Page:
Grant: $500,000 - National Institutes of Health - Apr. 28, 2009
67% voted satisfied - 33% voted not satisfied - 3 vote(s) cast
Award Description: The objective of this NCRR Shared Instrument Grant application is to obtain funding to purchase a Thermo Electron Orbitrap XL-ETD mass spectrometer for the W.M. Keck Biomedical Mass Spectrometry Lab (MS Core) at the University of Virginia's School of Medicine. This instrument will be the foundation of high resolution/mass accuracy (HRMA) experiments in complex immunoprecipitation (IPs), biomarkers and post-translational modifications (PTMs). The goals of the University are to provide enhanced service in these areas, to provide higher capacity for these services, and to provide faster turnaround time for these projects. The Orbitrap X-ETD will meet these goals where existing instrumentation cannot. The MC Core is a heavily used facility providing mass spectrometry related expertise and services first to the UVA School of Medicine, then to the broader UVA community and finally to external institutions that do not have access to these services. This resource serves over 100 principle investigator labs per year in a wide variety of projects ranging from simple quality control (molecular weight measurements) to complex mixture analysis (biomarkers). At present the more complex experiments are run on a Thermo Electron LTQFT. This instrument is at full capacity and additionally the MS Core has only a 25% time interest. The remainder of this instrument's time is taken by projects for the proteomics section of the Cell Migration Consortium (U54 GM064346- 07 Horwitz -PI). Current projects in complex mixtures, biomarkers and PTMs utilize the LTQFT, but a 25% time interest does not provide enough resource for current projects and investigators either have to wait months to begin projects or be turned away. The new Orbitrap will provide an HRMA resource under primary control of the MS Core and allow investigators to pursue projects in a timely fashion. The MS Core has over 13 years experience in mass spectrometry and allied techniques. Our experience in consultation, both pre- and post-experiment, and our highly qualified staff make in-house mass spectrometry the preferred option for our investigators. With the new Orbitrap, our mission as a medium throughput facility will be fulfilled in several important areas that investigators are demanding more access to: 1) complex mixture analysis of IPs or cellular compartment purifications, 2) PTM analysis from complex mixtures (most requested - phosphorylation, ubiquitination, and methylation), and 3) biomarker analysis from complex clinical fluids. PUBLIC HEALTH RELEVANCE: The Thermo Electron Orbitrap XL-ETD mass spectrometer will be used to perform proteomics experiments that require high resolution and mass accuracy - complex mixtures, post-translational modifications, biomarkers, etc. These types of experimental studies range from fundamental cell control to cancer to infectious diseases. The NIH funding (and later descriptions) for the proposed projects clearly establishes these projects as research into public health issues that need a specific type of instrument operated by a highly qualified and successful mass spectrometry core. The W.M. Keck Biomedical Mass Spectrometry Lab at the University of Virginia's School of Medicine is a long established resource core with highly qualified personnel who have worked for over thirteen years with NIH funded investigators who have established research programs in biology and medicine. The purchase of this instrument is critical to their continued success.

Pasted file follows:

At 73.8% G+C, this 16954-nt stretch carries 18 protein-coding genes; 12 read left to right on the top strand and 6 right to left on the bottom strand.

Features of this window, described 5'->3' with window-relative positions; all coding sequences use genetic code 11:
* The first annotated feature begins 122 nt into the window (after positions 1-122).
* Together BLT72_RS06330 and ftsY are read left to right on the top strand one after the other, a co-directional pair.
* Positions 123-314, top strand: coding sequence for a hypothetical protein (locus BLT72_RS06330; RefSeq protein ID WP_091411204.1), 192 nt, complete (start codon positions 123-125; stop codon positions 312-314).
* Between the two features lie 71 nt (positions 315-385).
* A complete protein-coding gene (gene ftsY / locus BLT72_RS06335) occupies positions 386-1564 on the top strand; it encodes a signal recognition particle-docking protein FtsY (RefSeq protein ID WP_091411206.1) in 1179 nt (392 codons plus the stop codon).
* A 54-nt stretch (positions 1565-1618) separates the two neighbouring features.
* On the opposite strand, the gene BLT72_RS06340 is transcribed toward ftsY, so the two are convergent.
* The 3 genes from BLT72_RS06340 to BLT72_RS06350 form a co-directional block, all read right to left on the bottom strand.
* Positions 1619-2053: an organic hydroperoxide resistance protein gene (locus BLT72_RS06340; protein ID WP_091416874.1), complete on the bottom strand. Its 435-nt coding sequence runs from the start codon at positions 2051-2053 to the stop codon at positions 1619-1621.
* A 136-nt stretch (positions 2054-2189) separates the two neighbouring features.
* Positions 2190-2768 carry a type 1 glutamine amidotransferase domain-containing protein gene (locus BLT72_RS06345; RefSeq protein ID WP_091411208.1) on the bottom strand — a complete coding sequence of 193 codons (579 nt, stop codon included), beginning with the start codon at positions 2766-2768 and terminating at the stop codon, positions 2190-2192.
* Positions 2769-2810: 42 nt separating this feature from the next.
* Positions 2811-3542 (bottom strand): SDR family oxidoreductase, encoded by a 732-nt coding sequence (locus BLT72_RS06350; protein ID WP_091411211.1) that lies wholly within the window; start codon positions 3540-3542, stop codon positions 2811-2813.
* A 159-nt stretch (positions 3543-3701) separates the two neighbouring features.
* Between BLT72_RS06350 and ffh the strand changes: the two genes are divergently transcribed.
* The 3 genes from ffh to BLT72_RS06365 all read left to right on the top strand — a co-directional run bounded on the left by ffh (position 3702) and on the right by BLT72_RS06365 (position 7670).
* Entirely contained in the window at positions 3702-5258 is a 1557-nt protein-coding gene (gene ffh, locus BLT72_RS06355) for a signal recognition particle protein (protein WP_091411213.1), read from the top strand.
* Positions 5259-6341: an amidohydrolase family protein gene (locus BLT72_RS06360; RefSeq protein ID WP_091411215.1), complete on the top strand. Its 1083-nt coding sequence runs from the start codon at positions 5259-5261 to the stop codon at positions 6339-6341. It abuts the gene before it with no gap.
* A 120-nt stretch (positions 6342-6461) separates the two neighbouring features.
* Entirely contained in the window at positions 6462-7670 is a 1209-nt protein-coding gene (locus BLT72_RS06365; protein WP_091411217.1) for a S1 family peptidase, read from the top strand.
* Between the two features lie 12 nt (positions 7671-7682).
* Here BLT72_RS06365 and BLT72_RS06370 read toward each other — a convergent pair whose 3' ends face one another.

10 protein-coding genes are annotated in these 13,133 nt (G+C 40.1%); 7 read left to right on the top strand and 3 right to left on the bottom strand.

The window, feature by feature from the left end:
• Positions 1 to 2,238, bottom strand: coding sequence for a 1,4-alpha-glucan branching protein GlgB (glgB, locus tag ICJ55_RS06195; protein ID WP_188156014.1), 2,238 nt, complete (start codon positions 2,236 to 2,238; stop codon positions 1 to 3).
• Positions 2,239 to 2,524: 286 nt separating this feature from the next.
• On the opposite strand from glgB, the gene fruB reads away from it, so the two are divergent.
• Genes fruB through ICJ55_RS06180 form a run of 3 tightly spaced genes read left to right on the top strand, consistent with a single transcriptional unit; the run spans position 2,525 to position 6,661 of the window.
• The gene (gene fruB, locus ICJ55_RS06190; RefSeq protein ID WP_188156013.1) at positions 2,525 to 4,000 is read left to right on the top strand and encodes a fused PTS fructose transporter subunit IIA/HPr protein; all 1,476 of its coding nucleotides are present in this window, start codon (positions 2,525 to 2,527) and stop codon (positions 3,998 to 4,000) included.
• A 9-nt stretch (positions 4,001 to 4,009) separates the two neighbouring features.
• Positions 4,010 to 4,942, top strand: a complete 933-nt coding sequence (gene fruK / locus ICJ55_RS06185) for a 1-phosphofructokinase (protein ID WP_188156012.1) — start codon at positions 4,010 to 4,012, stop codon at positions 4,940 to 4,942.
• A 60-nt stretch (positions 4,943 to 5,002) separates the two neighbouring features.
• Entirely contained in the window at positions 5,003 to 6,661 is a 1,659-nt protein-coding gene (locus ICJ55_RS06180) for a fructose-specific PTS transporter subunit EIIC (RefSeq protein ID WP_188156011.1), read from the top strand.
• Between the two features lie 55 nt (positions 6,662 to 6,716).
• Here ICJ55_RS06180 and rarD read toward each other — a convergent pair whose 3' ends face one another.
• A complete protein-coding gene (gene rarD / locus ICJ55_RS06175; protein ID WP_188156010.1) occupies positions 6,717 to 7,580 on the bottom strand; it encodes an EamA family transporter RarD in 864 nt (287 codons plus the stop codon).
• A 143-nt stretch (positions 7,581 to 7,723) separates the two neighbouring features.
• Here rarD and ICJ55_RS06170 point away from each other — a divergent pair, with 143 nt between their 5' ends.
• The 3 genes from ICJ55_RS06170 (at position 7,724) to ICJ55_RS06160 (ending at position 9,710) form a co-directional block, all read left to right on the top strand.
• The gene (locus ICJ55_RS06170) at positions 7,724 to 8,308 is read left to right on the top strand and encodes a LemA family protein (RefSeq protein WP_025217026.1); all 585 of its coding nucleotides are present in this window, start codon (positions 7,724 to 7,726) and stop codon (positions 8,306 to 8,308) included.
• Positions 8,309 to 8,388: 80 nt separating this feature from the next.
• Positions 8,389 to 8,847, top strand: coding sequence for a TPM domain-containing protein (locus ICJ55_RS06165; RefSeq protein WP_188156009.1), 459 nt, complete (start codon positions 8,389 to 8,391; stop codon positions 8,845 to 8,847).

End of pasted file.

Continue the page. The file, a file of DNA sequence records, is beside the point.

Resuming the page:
Project Description: See Award Description; The room renovations are complete, and the instrument has been ordered. The installation is expected in the next quarter.
Jobs Summary: None (Total jobs reported: 0)
Project Status: Less Than 50% Completed
This award's data was last updated on Apr. 28, 2009. Help expand these official descriptions using the wiki below.